“I used to think I was a good person. But I have lost myself. I know I am in the darkness and have been very depressed lately. I know I cannot continue without true faith. But I don’t know what to do. Can you tell me what I need to do? I told God this week I would do whatever is necessary. Since then I have been waiting to meet with you.”

Darius and I just stared at Aaron for a minute. With such a wide open question, where do you begin? Darius, growing by leaps and bounds since he had confessed his faith to his family, was clearly itching to open up the gospel fire hose. But being very kind and honoring, wanted me to start things off.

I’ve found we can never quite predict exactly where gospel conversations are going to start or end up. We rely on the guiding of the Spirit to help us take the same unchanging themes and with them to chart a path through the particular topics and passages needed for that unique context and person. This is exactly why Paul asks that we pray and speak graciously as evangelists, “so that you may know how you ought to to answer each person,” (Col 4:6).

We first encouraged Aaron that his feelings of separation from God and being lost are actually very much in line with the nature of our human situation. We are naturally separated from God, and we can’t shake that sense, no matter how hard we try. Then, because Aaron had said that he needed true faith, we started somewhere I don’t recall ever starting at before, the nature of true faith. We turned to Hebrews 11:1. True faith is simply believing the promises of God, even when we can’t see them. We looked at Abraham, the one counted righteous through believing God’s promises (Gen 15:6). Then we turned to Romans and started looking at how God now counts us righteous if we have faith in Jesus, the one whose death makes God both just and justifier of the unrighteous (Rom 3:23-26). We looked at how true faith is a gift, a free pardon, something given apart from works. How do we receive this gift? By confessing our sin and hopelessness and by confessing our faith in the life, death, and resurrection of Jesus. Aaron was tracking and nodding with everything.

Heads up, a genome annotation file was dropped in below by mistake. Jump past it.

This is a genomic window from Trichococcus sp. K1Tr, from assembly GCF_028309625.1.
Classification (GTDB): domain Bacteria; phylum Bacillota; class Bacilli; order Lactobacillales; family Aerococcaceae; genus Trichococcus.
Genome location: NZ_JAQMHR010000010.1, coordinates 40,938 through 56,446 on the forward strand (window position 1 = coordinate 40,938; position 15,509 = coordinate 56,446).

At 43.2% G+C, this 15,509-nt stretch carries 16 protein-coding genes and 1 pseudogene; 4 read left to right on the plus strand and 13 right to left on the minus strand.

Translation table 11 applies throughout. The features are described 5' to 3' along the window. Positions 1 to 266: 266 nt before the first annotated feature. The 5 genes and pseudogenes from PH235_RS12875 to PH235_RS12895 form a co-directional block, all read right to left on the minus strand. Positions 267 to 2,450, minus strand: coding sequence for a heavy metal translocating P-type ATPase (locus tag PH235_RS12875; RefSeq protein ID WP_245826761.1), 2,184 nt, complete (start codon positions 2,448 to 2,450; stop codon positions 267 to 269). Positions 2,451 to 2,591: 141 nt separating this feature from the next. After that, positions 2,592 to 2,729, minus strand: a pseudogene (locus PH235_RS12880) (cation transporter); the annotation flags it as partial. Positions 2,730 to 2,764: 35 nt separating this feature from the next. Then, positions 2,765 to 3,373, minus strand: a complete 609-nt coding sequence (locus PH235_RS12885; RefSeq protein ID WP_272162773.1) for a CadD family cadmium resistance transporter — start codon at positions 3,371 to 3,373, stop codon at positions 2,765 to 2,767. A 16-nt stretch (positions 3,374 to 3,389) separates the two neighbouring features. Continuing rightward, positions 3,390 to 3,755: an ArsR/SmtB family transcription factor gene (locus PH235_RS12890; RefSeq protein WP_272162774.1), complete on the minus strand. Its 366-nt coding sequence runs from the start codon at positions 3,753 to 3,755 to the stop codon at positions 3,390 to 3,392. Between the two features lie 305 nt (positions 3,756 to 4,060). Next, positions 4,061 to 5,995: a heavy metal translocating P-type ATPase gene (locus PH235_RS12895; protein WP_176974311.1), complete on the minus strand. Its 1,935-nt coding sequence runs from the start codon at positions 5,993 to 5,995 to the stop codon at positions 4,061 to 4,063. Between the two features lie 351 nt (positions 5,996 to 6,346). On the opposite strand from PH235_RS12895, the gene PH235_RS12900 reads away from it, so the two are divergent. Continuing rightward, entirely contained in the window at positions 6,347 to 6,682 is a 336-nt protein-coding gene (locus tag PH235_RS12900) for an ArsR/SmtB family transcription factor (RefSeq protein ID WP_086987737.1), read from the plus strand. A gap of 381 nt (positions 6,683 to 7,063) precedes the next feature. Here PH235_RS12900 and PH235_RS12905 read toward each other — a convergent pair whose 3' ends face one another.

Darius, evidencing the solid discipleship he’s been getting from my coworkers, wanted to make sure that Aaron really understood himself to be a lost person, guilty and shameful and separated from God. This is wise because popular Islam treats sin as something like an excusable mistake. When we looked at Jesus as the good shepherd in John 10 and the parable of the lost sheep in Luke 15, we had our answer.